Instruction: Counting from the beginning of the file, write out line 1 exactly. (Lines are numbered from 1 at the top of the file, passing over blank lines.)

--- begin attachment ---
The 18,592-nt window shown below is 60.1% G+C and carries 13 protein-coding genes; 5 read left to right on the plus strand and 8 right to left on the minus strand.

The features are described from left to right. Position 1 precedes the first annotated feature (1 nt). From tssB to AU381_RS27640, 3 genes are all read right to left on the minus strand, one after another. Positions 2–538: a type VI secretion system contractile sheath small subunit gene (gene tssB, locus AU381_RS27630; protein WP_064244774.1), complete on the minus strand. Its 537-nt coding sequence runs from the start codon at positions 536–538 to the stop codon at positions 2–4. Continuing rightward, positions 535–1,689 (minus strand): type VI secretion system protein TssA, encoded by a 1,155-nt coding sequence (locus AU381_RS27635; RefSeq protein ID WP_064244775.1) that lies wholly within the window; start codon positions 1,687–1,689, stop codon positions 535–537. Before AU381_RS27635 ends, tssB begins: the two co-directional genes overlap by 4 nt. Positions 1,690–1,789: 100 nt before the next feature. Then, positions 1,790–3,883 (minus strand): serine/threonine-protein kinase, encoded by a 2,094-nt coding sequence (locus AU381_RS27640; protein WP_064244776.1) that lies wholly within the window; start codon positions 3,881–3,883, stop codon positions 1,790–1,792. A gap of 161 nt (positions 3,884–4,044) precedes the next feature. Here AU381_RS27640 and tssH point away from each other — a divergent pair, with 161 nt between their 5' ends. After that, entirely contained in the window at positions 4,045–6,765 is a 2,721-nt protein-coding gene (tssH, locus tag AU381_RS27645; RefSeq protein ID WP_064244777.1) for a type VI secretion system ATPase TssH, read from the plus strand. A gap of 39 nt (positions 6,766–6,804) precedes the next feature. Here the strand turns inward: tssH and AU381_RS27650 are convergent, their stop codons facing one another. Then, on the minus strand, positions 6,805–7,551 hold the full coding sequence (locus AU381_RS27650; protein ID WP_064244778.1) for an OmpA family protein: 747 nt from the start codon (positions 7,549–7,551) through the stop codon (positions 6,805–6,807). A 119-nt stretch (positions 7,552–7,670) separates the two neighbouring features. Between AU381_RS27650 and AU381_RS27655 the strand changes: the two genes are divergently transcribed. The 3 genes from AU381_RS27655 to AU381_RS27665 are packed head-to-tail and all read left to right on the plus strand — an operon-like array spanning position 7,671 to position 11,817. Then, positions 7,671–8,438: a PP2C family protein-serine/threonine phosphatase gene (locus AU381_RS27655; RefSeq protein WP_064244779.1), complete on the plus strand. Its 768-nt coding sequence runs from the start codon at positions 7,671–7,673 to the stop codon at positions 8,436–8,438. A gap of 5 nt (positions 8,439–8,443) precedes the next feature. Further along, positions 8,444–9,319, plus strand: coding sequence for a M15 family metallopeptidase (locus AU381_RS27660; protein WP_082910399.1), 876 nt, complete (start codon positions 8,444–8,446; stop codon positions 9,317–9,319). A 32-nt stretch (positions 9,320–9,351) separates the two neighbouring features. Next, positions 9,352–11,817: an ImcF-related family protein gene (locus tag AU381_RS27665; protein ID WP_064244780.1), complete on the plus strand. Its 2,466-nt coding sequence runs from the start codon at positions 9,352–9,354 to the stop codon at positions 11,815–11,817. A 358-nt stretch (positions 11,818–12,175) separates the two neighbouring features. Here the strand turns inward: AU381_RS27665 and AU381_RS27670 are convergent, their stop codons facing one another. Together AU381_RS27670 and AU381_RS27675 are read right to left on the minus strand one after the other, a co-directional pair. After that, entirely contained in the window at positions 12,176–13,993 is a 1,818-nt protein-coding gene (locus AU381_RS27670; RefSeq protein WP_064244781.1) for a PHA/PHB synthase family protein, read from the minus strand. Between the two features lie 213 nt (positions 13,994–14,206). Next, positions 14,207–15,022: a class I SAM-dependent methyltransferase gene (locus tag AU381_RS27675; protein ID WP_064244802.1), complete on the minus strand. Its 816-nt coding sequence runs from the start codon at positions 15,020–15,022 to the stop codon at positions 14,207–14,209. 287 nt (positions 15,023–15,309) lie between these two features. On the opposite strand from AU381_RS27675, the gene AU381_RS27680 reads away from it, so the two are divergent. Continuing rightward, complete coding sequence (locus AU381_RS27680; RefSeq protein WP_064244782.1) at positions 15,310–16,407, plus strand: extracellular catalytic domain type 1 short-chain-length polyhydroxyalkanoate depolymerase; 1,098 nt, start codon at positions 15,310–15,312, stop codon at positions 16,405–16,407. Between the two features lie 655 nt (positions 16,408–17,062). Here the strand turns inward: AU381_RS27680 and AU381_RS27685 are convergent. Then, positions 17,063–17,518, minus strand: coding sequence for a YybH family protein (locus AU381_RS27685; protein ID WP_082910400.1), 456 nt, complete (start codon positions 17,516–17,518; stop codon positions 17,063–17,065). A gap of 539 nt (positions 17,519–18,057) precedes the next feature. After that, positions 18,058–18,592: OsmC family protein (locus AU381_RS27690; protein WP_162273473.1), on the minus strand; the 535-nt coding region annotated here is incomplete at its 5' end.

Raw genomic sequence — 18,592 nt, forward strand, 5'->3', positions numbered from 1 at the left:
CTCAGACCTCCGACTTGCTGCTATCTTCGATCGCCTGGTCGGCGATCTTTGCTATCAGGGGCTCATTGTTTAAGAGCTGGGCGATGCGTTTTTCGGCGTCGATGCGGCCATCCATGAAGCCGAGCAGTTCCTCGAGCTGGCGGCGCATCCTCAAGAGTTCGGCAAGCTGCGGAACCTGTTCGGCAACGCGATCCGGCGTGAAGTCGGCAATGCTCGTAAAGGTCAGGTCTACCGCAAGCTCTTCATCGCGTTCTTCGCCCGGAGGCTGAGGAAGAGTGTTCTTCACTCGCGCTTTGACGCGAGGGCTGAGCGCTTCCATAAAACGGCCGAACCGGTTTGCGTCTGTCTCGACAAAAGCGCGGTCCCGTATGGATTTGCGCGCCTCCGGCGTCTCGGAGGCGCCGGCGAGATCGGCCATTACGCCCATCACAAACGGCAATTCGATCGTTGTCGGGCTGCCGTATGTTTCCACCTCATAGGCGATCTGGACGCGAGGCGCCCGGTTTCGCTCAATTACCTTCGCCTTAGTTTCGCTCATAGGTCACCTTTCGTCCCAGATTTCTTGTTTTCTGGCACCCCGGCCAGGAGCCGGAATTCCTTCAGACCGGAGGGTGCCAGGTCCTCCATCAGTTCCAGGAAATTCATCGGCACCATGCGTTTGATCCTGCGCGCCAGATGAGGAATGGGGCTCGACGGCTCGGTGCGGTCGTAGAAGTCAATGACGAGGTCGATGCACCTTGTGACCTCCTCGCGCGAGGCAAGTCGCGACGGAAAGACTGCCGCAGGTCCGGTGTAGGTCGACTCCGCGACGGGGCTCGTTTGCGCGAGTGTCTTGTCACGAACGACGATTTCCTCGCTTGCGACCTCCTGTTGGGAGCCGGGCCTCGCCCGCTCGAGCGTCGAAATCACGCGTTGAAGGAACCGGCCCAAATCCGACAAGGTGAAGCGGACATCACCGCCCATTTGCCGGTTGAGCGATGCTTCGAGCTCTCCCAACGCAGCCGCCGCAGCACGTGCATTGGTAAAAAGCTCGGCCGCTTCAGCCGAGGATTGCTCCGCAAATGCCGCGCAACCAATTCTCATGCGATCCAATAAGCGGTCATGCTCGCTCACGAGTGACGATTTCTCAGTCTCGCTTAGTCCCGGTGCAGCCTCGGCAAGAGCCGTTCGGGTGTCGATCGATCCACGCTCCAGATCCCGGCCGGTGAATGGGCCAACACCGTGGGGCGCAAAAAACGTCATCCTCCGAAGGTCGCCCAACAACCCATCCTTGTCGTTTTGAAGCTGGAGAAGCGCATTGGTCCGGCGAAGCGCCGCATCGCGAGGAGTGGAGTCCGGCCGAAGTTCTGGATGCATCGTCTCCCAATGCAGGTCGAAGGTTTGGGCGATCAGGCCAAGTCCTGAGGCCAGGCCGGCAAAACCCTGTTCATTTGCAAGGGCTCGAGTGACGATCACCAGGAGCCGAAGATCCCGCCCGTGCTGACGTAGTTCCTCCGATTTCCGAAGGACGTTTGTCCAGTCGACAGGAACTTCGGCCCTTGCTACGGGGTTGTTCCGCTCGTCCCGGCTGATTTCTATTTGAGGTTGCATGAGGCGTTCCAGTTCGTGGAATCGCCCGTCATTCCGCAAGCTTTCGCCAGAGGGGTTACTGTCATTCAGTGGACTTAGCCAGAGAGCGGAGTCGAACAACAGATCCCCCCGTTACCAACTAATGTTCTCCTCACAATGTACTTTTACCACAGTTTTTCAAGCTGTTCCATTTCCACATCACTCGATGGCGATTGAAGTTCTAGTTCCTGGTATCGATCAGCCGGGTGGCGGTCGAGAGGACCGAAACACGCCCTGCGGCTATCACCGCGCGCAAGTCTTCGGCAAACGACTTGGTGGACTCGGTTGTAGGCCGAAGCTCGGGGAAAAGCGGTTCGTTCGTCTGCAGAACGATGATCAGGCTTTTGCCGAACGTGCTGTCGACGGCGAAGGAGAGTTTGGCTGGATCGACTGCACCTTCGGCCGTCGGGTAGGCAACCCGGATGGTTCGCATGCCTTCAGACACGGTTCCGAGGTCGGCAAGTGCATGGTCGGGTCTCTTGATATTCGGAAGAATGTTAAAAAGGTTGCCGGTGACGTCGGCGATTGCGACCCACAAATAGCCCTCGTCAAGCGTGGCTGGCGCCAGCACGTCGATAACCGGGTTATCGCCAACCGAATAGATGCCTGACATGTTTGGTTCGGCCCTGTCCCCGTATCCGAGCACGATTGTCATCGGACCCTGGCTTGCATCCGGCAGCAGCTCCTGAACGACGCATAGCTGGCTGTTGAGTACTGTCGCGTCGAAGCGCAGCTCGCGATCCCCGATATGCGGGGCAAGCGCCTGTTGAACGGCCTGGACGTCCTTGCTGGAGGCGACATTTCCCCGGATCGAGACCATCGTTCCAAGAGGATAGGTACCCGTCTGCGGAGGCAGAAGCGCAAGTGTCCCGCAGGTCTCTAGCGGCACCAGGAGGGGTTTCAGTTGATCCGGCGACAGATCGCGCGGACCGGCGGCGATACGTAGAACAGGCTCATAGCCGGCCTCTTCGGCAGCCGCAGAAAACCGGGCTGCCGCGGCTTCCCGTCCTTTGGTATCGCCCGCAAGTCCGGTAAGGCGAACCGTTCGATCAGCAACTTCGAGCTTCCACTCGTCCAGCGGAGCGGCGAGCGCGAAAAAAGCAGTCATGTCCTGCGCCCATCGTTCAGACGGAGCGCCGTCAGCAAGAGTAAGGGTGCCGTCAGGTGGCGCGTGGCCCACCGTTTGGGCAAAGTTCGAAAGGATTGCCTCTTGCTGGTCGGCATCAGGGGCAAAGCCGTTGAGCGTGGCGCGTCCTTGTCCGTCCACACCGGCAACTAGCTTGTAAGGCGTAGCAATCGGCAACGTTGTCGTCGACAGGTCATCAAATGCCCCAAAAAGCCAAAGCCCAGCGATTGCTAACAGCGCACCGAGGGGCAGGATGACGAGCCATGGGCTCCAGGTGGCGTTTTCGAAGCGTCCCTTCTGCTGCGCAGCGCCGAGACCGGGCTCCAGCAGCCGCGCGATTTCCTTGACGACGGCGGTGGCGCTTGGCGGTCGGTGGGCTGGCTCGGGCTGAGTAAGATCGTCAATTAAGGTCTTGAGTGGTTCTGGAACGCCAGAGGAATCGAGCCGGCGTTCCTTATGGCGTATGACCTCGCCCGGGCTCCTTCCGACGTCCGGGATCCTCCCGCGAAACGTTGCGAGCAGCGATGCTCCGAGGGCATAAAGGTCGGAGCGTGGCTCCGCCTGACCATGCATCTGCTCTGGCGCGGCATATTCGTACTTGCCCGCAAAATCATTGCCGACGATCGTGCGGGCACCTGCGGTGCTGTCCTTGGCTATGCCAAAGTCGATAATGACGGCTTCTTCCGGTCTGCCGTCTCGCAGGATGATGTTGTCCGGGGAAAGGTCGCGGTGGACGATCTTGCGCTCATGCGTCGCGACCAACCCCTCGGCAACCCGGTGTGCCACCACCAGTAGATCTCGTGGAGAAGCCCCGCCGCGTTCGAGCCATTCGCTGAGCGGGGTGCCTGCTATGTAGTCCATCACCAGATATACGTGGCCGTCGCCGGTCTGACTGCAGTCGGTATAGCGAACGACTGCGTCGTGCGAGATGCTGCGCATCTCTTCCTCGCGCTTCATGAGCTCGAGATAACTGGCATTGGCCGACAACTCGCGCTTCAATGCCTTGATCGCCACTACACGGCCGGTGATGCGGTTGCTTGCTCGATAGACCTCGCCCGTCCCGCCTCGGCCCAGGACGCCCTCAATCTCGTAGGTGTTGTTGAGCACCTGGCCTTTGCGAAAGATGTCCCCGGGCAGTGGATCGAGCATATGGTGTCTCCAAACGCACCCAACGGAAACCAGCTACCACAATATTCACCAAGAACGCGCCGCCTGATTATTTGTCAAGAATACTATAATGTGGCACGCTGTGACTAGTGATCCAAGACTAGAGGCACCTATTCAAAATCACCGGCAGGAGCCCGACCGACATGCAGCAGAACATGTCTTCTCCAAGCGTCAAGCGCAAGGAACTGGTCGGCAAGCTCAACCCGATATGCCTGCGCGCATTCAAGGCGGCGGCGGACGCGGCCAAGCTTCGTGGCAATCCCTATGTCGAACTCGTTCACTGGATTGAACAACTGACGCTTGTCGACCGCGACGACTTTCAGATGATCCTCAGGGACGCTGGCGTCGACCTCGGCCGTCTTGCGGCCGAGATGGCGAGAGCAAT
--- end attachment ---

The 18,592-nt window shown below is 60.1% G+C and carries 13 protein-coding genes; 5 read left to right on the plus strand and 8 right to left on the minus strand.